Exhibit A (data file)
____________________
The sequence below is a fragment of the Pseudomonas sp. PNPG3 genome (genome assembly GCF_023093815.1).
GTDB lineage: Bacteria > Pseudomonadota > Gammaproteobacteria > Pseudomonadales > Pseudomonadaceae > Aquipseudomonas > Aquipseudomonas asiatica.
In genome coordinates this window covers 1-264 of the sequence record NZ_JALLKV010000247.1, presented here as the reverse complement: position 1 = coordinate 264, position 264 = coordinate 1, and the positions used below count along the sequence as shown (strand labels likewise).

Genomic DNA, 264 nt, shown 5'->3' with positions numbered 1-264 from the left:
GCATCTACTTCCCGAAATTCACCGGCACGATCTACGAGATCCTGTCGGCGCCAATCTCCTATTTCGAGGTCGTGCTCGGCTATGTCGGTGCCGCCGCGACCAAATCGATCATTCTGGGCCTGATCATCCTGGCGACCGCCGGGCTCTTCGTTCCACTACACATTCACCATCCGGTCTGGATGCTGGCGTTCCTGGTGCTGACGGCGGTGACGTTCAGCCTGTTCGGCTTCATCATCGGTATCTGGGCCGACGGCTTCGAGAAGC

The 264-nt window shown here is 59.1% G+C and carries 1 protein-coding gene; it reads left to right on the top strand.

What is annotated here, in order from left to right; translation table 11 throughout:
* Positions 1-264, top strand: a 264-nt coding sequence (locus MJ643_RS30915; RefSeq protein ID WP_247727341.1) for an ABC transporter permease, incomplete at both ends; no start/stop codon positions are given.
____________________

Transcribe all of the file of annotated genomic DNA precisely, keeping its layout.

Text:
The sequence below is a fragment of the Pseudomonas sp. PNPG3 genome (genome assembly GCF_023093815.1).
GTDB lineage: Bacteria > Pseudomonadota > Gammaproteobacteria > Pseudomonadales > Pseudomonadaceae > Aquipseudomonas > Aquipseudomonas asiatica.
In genome coordinates this window covers 1-264 of the sequence record NZ_JALLKV010000247.1, presented here as the reverse complement: position 1 = coordinate 264, position 264 = coordinate 1, and the positions used below count along the sequence as shown (strand labels likewise).

Genomic DNA, 264 nt, shown 5'->3' with positions numbered 1-264 from the left:
GCATCTACTTCCCGAAATTCACCGGCACGATCTACGAGATCCTGTCGGCGCCAATCTCCTATTTCGAGGTCGTGCTCGGCTATGTCGGTGCCGCCGCGACCAAATCGATCATTCTGGGCCTGATCATCCTGGCGACCGCCGGGCTCTTCGTTCCACTACACATTCACCATCCGGTCTGGATGCTGGCGTTCCTGGTGCTGACGGCGGTGACGTTCAGCCTGTTCGGCTTCATCATCGGTATCTGGGCCGACGGCTTCGAGAAGC

The 264-nt window shown here is 59.1% G+C and carries 1 protein-coding gene; it reads left to right on the top strand.

What is annotated here, in order from left to right; translation table 11 throughout:
* Positions 1-264, top strand: a 264-nt coding sequence (locus MJ643_RS30915; RefSeq protein ID WP_247727341.1) for an ABC transporter permease, incomplete at both ends; no start/stop codon positions are given.